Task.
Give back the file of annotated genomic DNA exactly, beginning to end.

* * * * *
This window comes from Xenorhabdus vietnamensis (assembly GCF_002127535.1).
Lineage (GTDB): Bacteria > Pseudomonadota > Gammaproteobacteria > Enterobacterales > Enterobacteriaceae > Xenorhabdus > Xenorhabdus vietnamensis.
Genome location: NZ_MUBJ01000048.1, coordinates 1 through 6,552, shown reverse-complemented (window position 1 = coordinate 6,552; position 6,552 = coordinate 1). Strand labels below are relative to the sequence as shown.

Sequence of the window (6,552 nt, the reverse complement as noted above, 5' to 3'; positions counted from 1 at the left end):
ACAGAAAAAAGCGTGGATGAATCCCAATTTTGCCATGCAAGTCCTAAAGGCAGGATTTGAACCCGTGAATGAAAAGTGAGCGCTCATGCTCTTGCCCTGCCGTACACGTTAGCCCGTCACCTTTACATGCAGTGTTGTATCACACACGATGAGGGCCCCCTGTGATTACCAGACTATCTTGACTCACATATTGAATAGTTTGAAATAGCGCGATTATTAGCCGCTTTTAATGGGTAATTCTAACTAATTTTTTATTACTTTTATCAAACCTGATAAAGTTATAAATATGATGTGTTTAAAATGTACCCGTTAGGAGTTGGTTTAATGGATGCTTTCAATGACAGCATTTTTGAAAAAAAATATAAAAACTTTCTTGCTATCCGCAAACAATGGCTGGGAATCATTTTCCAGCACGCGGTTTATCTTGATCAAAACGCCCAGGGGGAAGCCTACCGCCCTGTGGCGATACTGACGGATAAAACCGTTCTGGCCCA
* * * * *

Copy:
This window comes from Xenorhabdus vietnamensis (assembly GCF_002127535.1).
Lineage (GTDB): Bacteria > Pseudomonadota > Gammaproteobacteria > Enterobacterales > Enterobacteriaceae > Xenorhabdus > Xenorhabdus vietnamensis.
Genome location: NZ_MUBJ01000048.1, coordinates 1 through 6,552, shown reverse-complemented (window position 1 = coordinate 6,552; position 6,552 = coordinate 1). Strand labels below are relative to the sequence as shown.

Sequence of the window (6,552 nt, the reverse complement as noted above, 5' to 3'; positions counted from 1 at the left end):
ACAGAAAAAAGCGTGGATGAATCCCAATTTTGCCATGCAAGTCCTAAAGGCAGGATTTGAACCCGTGAATGAAAAGTGAGCGCTCATGCTCTTGCCCTGCCGTACACGTTAGCCCGTCACCTTTACATGCAGTGTTGTATCACACACGATGAGGGCCCCCTGTGATTACCAGACTATCTTGACTCACATATTGAATAGTTTGAAATAGCGCGATTATTAGCCGCTTTTAATGGGTAATTCTAACTAATTTTTTATTACTTTTATCAAACCTGATAAAGTTATAAATATGATGTGTTTAAAATGTACCCGTTAGGAGTTGGTTTAATGGATGCTTTCAATGACAGCATTTTTGAAAAAAAATATAAAAACTTTCTTGCTATCCGCAAACAATGGCTGGGAATCATTTTCCAGCACGCGGTTTATCTTGATCAAAACGCCCAGGGGGAAGCCTACCGCCCTGTGGCGATACTGACGGATAAAACCGTTCTGGCCCA